Compare this to the last twenty to thirty years when China had—basically, was the driver of economic growth in the world, which is a big change. We have seen 10 percent economic growth, which has declined to 7 (percent), 8 (percent), 5 (percent), 6 (percent). But it has been enormous for the world economy, but similar to what the U.S. had in the second half of the nineteenth century, beginning of the twentieth century, the driver, basically, of global economic growth.
So there I see a change, and I think this is a trend break. But combine them with another element, which is also a big change. What we see now today is high inflation, which we haven’t seen for the last thirty years or even fifty years, in several countries probably with the exception of Japan. Japan is probably happy the Japanese central bank to have a bit of inflation now. But another problem—in other countries it’s a big problem. In Europe, it’s a problem. In the U.S. it’s a problem, and so on.
Combined with also very strange phenomenon in most Western economies, a tight labor market, which we didn’t see in this way. I mean, there is a scarcity of labor in many European countries, probably not yet in southern Europe but in northern Europe, certainly, it is. In the United States also we have a very vibrant labor market, then with very high energy prices, not only oil but also gas, also electricity. And then, yeah, probably very limited prospectives for economic growth.
So I think there is a big shift. There is a trend break, I think, at the moment, as compared to the last thirty years. And my big question is: What will it give in the months and years to come?
JAISHANKAR: We can take a few more questions and comments and circle back to the whole—
Q: Thank you. I’m Chae-sung Chun from EAI, South Korea.
A question to Dr. Haass. I think when we talk about globalization the real problem is globalization without global governance, which is very competent and effective. So you touched upon—so the problem is globalization without global governance. So we have to build the governance, as you said. I think there are two models, you know, model coming from the like-minded country, as you said, so how we can make a(n) effective coalition among democracies, for example.
But you also touched upon the great-power concert, even though we have different regimes. Then we can have a more diplomatic revival of diplomacy with Russia, for example. So there are some seemingly conflicting two models. How can we make these two compatible?
JAISHANKAR: Multipolarity without multilateralism is another way I’ve heard that phrased.
But actually, Dr. Haass, since one of the questions was directed at you maybe if you could go first and then also address Karel’s questions as well, or comments.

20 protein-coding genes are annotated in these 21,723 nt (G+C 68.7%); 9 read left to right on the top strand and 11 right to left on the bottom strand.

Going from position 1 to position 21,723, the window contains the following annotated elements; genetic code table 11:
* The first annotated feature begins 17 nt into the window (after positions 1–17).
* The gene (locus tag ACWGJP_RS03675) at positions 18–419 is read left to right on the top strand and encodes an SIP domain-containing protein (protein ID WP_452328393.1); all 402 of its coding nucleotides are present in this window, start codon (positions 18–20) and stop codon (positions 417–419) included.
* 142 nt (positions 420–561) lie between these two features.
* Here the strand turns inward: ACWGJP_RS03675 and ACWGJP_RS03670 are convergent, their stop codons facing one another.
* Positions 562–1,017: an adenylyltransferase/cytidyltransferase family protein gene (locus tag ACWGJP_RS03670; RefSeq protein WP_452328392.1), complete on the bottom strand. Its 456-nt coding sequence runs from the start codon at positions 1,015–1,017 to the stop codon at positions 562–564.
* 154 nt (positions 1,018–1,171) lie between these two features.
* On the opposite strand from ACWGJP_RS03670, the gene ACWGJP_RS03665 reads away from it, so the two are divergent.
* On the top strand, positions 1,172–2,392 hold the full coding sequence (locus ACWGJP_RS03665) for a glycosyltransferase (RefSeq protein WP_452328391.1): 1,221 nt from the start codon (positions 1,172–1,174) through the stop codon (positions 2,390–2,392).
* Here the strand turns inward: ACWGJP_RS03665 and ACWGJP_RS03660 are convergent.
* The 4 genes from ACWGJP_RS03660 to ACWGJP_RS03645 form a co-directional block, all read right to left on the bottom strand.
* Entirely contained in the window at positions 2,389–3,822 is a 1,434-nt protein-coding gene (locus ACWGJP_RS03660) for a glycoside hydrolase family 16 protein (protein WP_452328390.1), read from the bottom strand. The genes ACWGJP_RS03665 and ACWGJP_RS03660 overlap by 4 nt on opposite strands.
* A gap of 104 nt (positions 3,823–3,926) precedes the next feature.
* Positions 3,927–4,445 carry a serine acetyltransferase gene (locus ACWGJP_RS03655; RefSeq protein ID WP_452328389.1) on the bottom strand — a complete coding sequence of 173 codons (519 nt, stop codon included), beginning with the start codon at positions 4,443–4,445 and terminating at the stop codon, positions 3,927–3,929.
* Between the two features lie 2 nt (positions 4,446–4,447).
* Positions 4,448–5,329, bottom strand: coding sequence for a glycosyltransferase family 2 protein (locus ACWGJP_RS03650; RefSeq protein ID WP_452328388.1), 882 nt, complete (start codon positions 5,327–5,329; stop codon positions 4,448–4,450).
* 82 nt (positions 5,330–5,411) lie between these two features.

HAASS: Let me take the first question on China.
I find decoupling is too strong of a word. I can imagine distancing rather than decoupling. I don’t think decoupling is a realistic option. Even before the recent crisis there was a desire to have, certainly, a more selective relationship in the realm of technology.
China was emerging as a competitor, not just economically but strategically and militarily. So to slow the flow of technologies or filter the flow of technologies made, I thought, good sense.
And what’s happened now is something else. In this country, there’s been a really interesting intellectual shift. But the whole argument twenty years ago, that bringing China into the WTO, by integrating it it would moderate it, that idea, shall we say, is roundly rejected and, more broadly, also, with Russia, the German idea that creating economic linkages with Russia, particularly in the energy sphere, would give Russia a stake in stability. That idea is not working out so well, either.
So I think you have a real questioning of a lot of the ideas that have informed, if you will, not just economics but geoeconomics and I would think, going forward, you’re going to have a massive debate about how we avoid replicating with China what we’ve just learned is a terrible idea with Russia, which is having economic dependence, because rather than moderating Russian behavior it’s actually worked against us.
And the question would be if China ever wants to move against Taiwan and we want to sanction China for it, how do we make sure we’re not in a situation where China has the economic leverage rather than ourselves.
So I actually think we’re on the cusp of a very big debate about how to structure economic relationships in ways that serve rather than detract from our strategic goals, and so I think the China relationship will be affected by that.
Your other arguments about what you might call—(inaudible)—mission, yeah, that’s globalization at work, whether it was 2007 or ’08 or now with inflation or so forth. That, to me, is another sign that globalization is a reality and we’re all affected to some extent by it.
I didn’t quite get the question about the global—how we manage it. But I think what—but again, if you have institutions that include countries that are not like minded, like now like Russia or China, then those institutions by definition are going to have a modest impact even without vetoes because, simply, the countries won’t be willing to row in the same direction.
So I think you probably have a world in which you have institutions that are somewhat inclusive and you understand they will rarely do much work, and then you have a parallel set of institutions among those who are more like minded and it’s not—again, it’s an imperfect alternative, but better to have a limited grouping that works somewhat than a universal grouping that works not at all, and I think that’s where we are.